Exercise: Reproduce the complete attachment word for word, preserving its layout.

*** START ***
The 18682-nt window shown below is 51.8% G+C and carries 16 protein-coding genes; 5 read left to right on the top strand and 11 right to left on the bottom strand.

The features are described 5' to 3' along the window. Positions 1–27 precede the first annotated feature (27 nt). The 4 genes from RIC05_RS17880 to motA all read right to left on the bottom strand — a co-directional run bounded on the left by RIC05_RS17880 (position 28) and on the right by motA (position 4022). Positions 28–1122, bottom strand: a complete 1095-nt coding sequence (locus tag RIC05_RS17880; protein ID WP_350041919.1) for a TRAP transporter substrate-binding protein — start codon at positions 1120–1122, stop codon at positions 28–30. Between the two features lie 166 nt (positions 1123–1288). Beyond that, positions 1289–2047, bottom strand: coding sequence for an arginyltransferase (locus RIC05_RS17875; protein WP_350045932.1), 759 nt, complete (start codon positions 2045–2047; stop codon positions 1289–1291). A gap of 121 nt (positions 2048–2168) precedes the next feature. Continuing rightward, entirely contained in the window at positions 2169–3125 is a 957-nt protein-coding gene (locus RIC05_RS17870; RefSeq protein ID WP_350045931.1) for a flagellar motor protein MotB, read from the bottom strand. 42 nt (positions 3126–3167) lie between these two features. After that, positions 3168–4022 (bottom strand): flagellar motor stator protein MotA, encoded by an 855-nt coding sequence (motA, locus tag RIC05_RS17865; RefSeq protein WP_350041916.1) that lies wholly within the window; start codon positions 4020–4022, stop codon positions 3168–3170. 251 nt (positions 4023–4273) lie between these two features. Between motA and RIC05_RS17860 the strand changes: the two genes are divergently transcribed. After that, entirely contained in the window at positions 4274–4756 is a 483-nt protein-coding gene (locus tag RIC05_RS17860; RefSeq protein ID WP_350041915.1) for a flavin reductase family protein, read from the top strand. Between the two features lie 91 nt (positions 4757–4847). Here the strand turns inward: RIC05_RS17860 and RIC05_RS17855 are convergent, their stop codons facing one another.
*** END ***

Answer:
The 18682-nt window shown below is 51.8% G+C and carries 16 protein-coding genes; 5 read left to right on the top strand and 11 right to left on the bottom strand.

The features are described 5' to 3' along the window. Positions 1–27 precede the first annotated feature (27 nt). The 4 genes from RIC05_RS17880 to motA all read right to left on the bottom strand — a co-directional run bounded on the left by RIC05_RS17880 (position 28) and on the right by motA (position 4022). Positions 28–1122, bottom strand: a complete 1095-nt coding sequence (locus tag RIC05_RS17880; protein ID WP_350041919.1) for a TRAP transporter substrate-binding protein — start codon at positions 1120–1122, stop codon at positions 28–30. Between the two features lie 166 nt (positions 1123–1288). Beyond that, positions 1289–2047, bottom strand: coding sequence for an arginyltransferase (locus RIC05_RS17875; protein WP_350045932.1), 759 nt, complete (start codon positions 2045–2047; stop codon positions 1289–1291). A gap of 121 nt (positions 2048–2168) precedes the next feature. Continuing rightward, entirely contained in the window at positions 2169–3125 is a 957-nt protein-coding gene (locus RIC05_RS17870; RefSeq protein ID WP_350045931.1) for a flagellar motor protein MotB, read from the bottom strand. 42 nt (positions 3126–3167) lie between these two features. After that, positions 3168–4022 (bottom strand): flagellar motor stator protein MotA, encoded by an 855-nt coding sequence (motA, locus tag RIC05_RS17865; RefSeq protein WP_350041916.1) that lies wholly within the window; start codon positions 4020–4022, stop codon positions 3168–3170. 251 nt (positions 4023–4273) lie between these two features. Between motA and RIC05_RS17860 the strand changes: the two genes are divergently transcribed. After that, entirely contained in the window at positions 4274–4756 is a 483-nt protein-coding gene (locus tag RIC05_RS17860; RefSeq protein ID WP_350041915.1) for a flavin reductase family protein, read from the top strand. Between the two features lie 91 nt (positions 4757–4847). Here the strand turns inward: RIC05_RS17860 and RIC05_RS17855 are convergent, their stop codons facing one another.